It has been observed that EVs are tightly linked to tumorigenesis [13], spread of pathogenic agents and viruses (e.g., the Human Immunodeficiency Virus-1 [HIV-1]), amyloid-β-derived peptides [14], and α-synuclein [15] (linked to Alzheimer’s and Parkinson’s diseases). Due to varied compositions of EVs, they have been deemed useful in the fields of both diagnostics and therapeutics [16]. Moreover, EVs can be potentially useful in serving as drug delivery vehicles by transporting several molecular species as part of normal cell-to-cell communication.
In this review, we will discuss the potential and role(s) of EVs in modulating both physiological and pathological processes, as well as how these entities can be used as therapeutic agents [17].

2. The War Waged Inside the Cell

EVs are described based on their size, cellular origin (endosome- or plasma membrane-derived), biological function, and biogenesis process. Moreover, when described based on their biogenesis, EVs are cataloged into apoptotic bodies, microvesicles, and exosomes [18]. These major classes are cell-based vesicles having diameters ranging between 30 and 2000 nm (Table 1). Furthermore, these entities exhibit different properties that help distinguish them among all main classes of EVs. Differences among different EV classes are based on the content, size, route of biogenesis, and surface markers [19].
One of the largest cell-based vesicles is those of apoptotic bodies that are released by any type of cell once apoptotic processes are activated. Specifically, apoptotic EVs are generated during plasma membrane blebbing during apoptosis, as these are phagocytosed by macrophages and then fused with lysosomes [20]. Generally, these EVs are known to carry nuclear fragments and cellular organelles as a result of cell fragmentation [20]. Furthermore, these EVs are characterized by a flip of phosphatidylserine along an external layer, a permeable membrane, and expression of phagocytosis-promoting signals (calreticulin [21] and calnexin [22]), as well as chemokines and adhesion molecules, including ICAM3 and CX3CL1/fractalkine, and MHC class II molecules [23]. These are all important for direct antigen presentation CD4+ T cells and immunological memory activation [23].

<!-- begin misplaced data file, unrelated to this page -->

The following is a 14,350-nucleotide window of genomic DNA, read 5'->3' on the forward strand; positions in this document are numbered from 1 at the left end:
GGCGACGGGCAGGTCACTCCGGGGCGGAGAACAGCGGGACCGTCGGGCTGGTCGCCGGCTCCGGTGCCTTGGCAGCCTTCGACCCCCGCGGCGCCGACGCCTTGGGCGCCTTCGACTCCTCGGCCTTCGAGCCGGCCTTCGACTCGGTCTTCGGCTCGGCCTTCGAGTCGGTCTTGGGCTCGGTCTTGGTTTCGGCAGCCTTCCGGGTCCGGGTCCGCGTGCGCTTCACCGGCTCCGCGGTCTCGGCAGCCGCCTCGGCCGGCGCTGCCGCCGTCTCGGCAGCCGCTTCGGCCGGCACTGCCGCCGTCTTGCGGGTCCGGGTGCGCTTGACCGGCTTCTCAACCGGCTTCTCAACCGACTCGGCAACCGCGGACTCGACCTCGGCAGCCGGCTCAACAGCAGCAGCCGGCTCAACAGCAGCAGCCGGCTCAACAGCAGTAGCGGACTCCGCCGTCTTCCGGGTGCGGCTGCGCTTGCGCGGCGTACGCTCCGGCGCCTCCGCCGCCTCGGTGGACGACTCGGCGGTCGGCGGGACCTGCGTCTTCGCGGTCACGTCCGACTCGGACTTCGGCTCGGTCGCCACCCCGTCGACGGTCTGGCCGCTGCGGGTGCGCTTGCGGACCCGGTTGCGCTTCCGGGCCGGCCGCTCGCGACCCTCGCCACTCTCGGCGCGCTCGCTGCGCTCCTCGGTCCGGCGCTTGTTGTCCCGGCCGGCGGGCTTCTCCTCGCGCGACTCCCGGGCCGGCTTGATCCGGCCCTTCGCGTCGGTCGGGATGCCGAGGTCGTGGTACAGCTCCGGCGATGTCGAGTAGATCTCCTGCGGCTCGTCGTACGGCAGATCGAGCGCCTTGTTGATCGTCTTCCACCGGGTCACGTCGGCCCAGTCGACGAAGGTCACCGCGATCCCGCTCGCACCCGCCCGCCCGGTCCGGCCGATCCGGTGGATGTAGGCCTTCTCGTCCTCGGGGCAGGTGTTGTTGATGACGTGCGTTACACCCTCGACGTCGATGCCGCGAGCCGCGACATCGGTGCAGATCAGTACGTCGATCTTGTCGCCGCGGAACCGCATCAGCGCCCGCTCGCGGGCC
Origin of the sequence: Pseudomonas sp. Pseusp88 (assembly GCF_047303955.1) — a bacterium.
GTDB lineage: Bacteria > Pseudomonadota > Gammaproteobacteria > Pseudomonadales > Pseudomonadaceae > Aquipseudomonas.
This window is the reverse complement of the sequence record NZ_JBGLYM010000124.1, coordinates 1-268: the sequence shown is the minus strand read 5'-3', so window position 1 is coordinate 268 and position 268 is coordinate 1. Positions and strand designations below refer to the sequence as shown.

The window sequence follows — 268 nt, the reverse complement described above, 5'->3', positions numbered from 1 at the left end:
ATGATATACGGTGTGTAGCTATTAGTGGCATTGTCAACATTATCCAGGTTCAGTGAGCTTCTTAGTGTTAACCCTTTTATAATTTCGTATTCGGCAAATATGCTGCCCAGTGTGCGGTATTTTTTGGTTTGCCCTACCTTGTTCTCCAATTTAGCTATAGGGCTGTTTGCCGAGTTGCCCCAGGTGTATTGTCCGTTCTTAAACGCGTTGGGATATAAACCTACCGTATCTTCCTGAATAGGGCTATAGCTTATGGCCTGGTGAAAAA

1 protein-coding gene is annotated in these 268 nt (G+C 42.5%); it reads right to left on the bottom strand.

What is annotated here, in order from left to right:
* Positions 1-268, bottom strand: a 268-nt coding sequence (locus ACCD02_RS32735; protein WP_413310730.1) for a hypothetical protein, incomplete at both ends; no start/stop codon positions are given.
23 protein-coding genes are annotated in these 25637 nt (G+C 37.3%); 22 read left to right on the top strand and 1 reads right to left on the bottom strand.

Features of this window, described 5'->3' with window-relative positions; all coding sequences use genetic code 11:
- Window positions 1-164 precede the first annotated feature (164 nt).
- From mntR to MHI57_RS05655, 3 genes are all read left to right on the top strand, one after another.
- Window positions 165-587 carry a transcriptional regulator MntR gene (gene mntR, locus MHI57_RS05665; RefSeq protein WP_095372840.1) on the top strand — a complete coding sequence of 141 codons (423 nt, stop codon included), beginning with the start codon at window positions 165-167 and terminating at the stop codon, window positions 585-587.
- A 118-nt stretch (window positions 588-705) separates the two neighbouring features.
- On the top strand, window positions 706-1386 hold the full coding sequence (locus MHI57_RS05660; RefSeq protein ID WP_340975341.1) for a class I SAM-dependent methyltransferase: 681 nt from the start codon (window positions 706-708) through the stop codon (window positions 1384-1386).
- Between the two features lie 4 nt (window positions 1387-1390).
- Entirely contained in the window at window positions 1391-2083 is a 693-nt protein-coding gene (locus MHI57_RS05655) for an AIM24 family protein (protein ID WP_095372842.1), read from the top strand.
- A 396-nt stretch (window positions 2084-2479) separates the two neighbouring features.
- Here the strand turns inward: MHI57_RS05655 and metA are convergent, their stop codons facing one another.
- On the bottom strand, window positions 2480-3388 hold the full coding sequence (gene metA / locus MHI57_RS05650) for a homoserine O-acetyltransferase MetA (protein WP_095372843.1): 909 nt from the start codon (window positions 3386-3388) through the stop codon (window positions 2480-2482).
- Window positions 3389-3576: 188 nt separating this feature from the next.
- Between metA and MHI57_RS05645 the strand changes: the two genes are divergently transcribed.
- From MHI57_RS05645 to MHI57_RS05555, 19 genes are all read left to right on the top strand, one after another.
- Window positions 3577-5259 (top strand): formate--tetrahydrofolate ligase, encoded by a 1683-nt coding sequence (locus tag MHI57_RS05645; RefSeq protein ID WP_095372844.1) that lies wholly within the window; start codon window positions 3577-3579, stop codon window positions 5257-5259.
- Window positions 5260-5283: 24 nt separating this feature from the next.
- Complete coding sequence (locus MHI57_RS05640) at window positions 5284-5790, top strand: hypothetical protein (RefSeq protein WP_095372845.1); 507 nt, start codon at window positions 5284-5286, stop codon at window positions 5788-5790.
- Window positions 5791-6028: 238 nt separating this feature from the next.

Microvesicles, also known as ectosomes, are usually larger than 0.2 µm in size, and they are released outward from the plasma membrane via budding or shedding into the extracellular matrix. The process of microvesicle formation is mediated through a complex process involving cytoskeletal protein contraction and phospholipid redistribution [24]. During biogenesis, microvesicles are mainly composed of a plasma membrane and of cytosolic-associated proteins [19]. Microvesicles are involved in several key functions, including intercellular communication, signal transduction, and immune regulation. In particular, these entities mediate tumor invasion, inflammation, metastases, stem-cell renewal, and expansion [25]. During biogenesis, microvesicles receive important structural components, including Flotillin-2, Annexin V, integrins, selectin, CD40, and metalloproteinase [26].